“We undertook a Herculean effort of personnel and computer time not just to produce a bunch of numbers, but to produce local projections that are relevant and useful,” Feldman said. “We do so by recognizing how heat waves and storms have occurred and will occur at the local level, and projecting those forward.”
The researchers participating in this study have discovered significant trends in precipitation patterns across North America, according to a new study utilizing the Localized Constructed Analogs Version 2 (LOCA2) data set. While the data varies at the local level, substantial trends were identified across the region by the end of the century.
Most notably, a significant portion of North America will experience roughly the same or fewer number of days with precipitation, the same or fewer number of days with light and medium amounts of precipitation, and a large increase in the number of days with the most extreme precipitation (the top 1 percent and 0.1 percent of storms).
David Pierce, the lead author of the paper on extreme precipitation published in the Journal of Hydrometeorology, explains the implications: “People will be more affected by the really rare and most extreme events, because those are showing the biggest increase. The wettest day you would expect to see in five years, or 50 years, or 500 years – those extreme events are going to be substantially wetter, and that’s a really big issue, because it has implications for flooding and run-off.”
The research findings reveal that southern Canada and most of the United States will see increases in extreme precipitation days that occur primarily in winter. The wettest days of precipitation will increase by 20-30 percent, depending on the emissions scenario and the severity of the storm.
Meanwhile, Arizona, New Mexico, and northern Mexico can expect increases in extreme precipitation days that occur primarily in autumn. The wettest days of precipitation will increase by 10-30 percent, depending on the emissions scenario and storm intensity.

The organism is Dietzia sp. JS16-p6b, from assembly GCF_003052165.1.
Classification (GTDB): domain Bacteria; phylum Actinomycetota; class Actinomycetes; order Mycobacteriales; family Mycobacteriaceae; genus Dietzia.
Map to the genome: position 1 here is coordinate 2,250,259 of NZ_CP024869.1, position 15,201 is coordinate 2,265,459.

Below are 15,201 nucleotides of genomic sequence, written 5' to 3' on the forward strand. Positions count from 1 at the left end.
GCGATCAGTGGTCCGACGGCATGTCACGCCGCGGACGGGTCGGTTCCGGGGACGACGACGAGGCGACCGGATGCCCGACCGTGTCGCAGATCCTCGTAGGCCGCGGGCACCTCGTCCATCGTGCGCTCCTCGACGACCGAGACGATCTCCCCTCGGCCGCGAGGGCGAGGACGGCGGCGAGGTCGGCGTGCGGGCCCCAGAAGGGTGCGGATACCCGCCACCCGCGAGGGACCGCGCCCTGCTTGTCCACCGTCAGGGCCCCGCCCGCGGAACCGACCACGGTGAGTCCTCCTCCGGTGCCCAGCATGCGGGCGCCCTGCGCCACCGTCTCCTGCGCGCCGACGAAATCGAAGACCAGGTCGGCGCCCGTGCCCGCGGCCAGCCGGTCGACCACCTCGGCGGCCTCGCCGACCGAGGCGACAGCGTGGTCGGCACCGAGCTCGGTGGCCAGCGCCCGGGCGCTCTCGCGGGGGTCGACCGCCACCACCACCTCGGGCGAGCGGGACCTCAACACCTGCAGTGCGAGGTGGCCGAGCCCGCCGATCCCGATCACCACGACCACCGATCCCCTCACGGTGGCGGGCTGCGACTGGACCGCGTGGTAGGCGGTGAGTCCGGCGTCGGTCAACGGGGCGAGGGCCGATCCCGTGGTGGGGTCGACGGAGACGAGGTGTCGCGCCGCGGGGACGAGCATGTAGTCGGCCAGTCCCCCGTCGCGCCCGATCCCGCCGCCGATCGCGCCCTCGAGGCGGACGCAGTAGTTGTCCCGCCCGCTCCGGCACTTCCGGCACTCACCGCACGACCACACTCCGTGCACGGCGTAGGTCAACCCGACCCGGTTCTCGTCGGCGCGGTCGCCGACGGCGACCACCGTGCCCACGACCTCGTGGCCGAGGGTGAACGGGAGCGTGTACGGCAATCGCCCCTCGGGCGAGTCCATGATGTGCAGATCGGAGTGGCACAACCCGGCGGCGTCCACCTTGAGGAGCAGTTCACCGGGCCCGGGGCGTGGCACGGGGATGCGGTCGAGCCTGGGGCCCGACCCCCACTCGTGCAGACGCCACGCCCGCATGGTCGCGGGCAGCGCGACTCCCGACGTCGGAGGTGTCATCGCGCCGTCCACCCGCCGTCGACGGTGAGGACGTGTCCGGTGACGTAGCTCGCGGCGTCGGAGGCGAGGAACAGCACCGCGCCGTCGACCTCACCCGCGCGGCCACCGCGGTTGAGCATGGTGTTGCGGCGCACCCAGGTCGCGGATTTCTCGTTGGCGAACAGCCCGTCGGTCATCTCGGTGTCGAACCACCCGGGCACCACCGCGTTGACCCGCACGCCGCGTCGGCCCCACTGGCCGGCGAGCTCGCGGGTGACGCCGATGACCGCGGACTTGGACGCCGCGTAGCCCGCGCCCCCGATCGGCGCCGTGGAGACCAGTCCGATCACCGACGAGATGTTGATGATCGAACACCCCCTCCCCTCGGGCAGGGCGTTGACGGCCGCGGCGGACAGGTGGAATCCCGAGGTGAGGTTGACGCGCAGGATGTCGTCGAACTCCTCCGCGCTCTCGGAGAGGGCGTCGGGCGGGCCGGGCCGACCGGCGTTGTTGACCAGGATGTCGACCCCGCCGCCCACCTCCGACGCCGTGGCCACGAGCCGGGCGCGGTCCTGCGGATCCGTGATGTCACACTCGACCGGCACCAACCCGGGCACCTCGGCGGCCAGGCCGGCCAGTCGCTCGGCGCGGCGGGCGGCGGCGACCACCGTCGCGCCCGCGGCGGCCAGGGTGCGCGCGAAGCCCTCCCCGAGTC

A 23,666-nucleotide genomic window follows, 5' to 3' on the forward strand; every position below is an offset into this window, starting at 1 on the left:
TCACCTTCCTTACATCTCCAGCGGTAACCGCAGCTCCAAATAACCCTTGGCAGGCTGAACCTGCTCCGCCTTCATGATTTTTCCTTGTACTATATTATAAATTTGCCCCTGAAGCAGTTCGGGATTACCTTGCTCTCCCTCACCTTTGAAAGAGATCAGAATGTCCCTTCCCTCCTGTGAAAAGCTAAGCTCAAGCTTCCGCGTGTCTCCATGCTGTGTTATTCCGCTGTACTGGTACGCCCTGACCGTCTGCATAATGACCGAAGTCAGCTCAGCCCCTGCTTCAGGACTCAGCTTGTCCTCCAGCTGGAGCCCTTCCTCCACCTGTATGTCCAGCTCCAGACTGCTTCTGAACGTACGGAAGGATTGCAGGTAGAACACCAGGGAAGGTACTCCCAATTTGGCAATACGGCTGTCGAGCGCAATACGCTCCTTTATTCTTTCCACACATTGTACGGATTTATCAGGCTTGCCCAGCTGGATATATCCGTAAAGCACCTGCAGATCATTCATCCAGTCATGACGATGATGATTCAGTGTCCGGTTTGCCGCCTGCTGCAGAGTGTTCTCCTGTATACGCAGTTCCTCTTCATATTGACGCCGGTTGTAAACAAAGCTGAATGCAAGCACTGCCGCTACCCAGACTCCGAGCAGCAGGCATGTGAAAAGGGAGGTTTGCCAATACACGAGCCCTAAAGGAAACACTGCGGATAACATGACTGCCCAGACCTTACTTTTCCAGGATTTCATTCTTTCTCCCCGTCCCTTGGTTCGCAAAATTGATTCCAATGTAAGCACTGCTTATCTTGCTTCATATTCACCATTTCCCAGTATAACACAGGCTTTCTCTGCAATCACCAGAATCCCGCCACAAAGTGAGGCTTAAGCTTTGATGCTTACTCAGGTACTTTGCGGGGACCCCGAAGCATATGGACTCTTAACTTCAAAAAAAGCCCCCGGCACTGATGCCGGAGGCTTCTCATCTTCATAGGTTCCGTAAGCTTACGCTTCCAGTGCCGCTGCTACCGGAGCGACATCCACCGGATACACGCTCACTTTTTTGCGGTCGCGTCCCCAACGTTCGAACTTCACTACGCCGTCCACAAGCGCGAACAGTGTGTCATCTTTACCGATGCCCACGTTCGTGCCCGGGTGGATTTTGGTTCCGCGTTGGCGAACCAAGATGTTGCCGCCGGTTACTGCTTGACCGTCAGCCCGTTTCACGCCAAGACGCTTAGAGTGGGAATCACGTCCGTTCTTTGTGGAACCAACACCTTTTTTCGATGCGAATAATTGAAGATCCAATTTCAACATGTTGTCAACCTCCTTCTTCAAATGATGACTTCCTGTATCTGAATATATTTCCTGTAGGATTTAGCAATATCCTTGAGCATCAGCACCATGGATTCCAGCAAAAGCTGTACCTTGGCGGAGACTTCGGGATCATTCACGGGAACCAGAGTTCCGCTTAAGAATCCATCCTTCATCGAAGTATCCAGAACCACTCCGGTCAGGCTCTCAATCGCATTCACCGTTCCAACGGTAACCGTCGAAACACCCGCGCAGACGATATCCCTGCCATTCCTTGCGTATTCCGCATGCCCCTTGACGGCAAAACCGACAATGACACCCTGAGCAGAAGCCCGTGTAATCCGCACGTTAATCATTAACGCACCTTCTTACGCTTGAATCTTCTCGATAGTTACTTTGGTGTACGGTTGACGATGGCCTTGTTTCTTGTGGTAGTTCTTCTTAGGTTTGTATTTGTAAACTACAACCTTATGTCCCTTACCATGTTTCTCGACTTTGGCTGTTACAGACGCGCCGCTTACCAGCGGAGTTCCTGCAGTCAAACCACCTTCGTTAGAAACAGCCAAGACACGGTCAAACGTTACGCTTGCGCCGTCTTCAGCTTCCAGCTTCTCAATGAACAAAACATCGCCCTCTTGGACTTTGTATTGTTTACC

Although the region becomes drier overall, the number of days with extreme precipitation events still goes up, indicating that the precipitation will often occur in larger storms.
Pierce finds the consistency of the pattern intriguing: “It’s quite interesting that you see the same kind of pattern of fewer low- and medium- precipitation days and more extreme precipitation days across pretty much the entire country.”
He points out that understanding the changing nature of precipitation and the frequency of extreme events is valuable in two ways: “One is for building new infrastructure in the future, and one is for understanding impacts upon existing facilities already there.”
Climate change has far-reaching impacts on global weather patterns, both now and in the future. As greenhouse gas concentrations in the atmosphere increase, the planet’s average temperature rises, leading to significant alterations in weather patterns worldwide. Some of the most notable impacts include:
In the future, if greenhouse gas emissions continue to rise unabated, these climate change-induced shifts in global weather patterns are expected to become more pronounced, posing significant challenges to ecosystems, human societies, and economies. However, by taking action to mitigate climate change and adapting to its consequences, we can reduce the severity of these impacts and build a more resilient world.
This research was funded by the Department of Defense and Department of Energy through the Strategic Environmental Research and Development Program (SERDP). The NASA High-End Computing Capability (HECC) Program provided resources supporting this work through the NASA Earth Exchange (NEX), Earth Science Division, and the NASA Advanced Supercomputing (NAS) Division at Ames Research Center.
Check us out on EarthSnap, a free app brought to you by Eric Ralls and Earth.com.